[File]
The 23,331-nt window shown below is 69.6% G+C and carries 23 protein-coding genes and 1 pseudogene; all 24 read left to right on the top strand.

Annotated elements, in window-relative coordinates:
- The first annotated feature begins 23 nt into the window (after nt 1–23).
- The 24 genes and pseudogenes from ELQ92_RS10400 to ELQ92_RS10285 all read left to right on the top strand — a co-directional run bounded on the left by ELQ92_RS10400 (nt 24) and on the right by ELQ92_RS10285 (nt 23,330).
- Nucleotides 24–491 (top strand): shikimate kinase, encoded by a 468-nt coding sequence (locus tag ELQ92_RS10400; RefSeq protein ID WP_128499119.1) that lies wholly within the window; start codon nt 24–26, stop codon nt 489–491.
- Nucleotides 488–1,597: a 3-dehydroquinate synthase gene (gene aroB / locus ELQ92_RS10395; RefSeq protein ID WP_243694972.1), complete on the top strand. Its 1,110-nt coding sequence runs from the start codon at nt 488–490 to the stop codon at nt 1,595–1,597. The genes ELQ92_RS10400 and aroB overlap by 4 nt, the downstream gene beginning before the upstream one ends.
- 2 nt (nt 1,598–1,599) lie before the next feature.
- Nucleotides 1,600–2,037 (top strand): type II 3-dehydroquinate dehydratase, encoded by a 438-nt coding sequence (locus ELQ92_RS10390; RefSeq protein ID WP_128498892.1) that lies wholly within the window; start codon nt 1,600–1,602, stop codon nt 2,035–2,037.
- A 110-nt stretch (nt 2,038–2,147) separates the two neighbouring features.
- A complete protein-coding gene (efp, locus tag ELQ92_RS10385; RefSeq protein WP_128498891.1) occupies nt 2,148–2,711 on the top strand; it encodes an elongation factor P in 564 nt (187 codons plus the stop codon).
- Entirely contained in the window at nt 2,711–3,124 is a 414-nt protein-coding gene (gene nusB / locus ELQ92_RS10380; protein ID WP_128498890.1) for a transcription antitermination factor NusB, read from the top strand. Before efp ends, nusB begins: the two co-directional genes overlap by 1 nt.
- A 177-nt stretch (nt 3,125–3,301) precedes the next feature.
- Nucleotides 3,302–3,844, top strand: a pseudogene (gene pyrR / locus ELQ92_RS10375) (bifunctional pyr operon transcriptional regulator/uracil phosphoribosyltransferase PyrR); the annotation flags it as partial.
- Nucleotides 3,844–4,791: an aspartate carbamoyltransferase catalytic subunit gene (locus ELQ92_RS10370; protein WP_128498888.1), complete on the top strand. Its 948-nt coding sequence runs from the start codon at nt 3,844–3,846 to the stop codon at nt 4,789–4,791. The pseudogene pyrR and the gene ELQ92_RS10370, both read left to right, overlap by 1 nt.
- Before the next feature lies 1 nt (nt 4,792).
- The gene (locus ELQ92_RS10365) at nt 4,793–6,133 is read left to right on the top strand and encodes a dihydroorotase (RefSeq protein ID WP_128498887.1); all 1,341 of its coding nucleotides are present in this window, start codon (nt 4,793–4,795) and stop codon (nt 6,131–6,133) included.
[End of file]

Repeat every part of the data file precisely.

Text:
The 23,331-nt window shown below is 69.6% G+C and carries 23 protein-coding genes and 1 pseudogene; all 24 read left to right on the top strand.

Annotated elements, in window-relative coordinates:
- The first annotated feature begins 23 nt into the window (after nt 1–23).
- The 24 genes and pseudogenes from ELQ92_RS10400 to ELQ92_RS10285 all read left to right on the top strand — a co-directional run bounded on the left by ELQ92_RS10400 (nt 24) and on the right by ELQ92_RS10285 (nt 23,330).
- Nucleotides 24–491 (top strand): shikimate kinase, encoded by a 468-nt coding sequence (locus tag ELQ92_RS10400; RefSeq protein ID WP_128499119.1) that lies wholly within the window; start codon nt 24–26, stop codon nt 489–491.
- Nucleotides 488–1,597: a 3-dehydroquinate synthase gene (gene aroB / locus ELQ92_RS10395; RefSeq protein ID WP_243694972.1), complete on the top strand. Its 1,110-nt coding sequence runs from the start codon at nt 488–490 to the stop codon at nt 1,595–1,597. The genes ELQ92_RS10400 and aroB overlap by 4 nt, the downstream gene beginning before the upstream one ends.
- 2 nt (nt 1,598–1,599) lie before the next feature.
- Nucleotides 1,600–2,037 (top strand): type II 3-dehydroquinate dehydratase, encoded by a 438-nt coding sequence (locus ELQ92_RS10390; RefSeq protein ID WP_128498892.1) that lies wholly within the window; start codon nt 1,600–1,602, stop codon nt 2,035–2,037.
- A 110-nt stretch (nt 2,038–2,147) separates the two neighbouring features.
- A complete protein-coding gene (efp, locus tag ELQ92_RS10385; RefSeq protein WP_128498891.1) occupies nt 2,148–2,711 on the top strand; it encodes an elongation factor P in 564 nt (187 codons plus the stop codon).
- Entirely contained in the window at nt 2,711–3,124 is a 414-nt protein-coding gene (gene nusB / locus ELQ92_RS10380; protein ID WP_128498890.1) for a transcription antitermination factor NusB, read from the top strand. Before efp ends, nusB begins: the two co-directional genes overlap by 1 nt.
- A 177-nt stretch (nt 3,125–3,301) precedes the next feature.
- Nucleotides 3,302–3,844, top strand: a pseudogene (gene pyrR / locus ELQ92_RS10375) (bifunctional pyr operon transcriptional regulator/uracil phosphoribosyltransferase PyrR); the annotation flags it as partial.
- Nucleotides 3,844–4,791: an aspartate carbamoyltransferase catalytic subunit gene (locus ELQ92_RS10370; protein WP_128498888.1), complete on the top strand. Its 948-nt coding sequence runs from the start codon at nt 3,844–3,846 to the stop codon at nt 4,789–4,791. The pseudogene pyrR and the gene ELQ92_RS10370, both read left to right, overlap by 1 nt.
- Before the next feature lies 1 nt (nt 4,792).
- The gene (locus ELQ92_RS10365) at nt 4,793–6,133 is read left to right on the top strand and encodes a dihydroorotase (RefSeq protein ID WP_128498887.1); all 1,341 of its coding nucleotides are present in this window, start codon (nt 4,793–4,795) and stop codon (nt 6,131–6,133) included.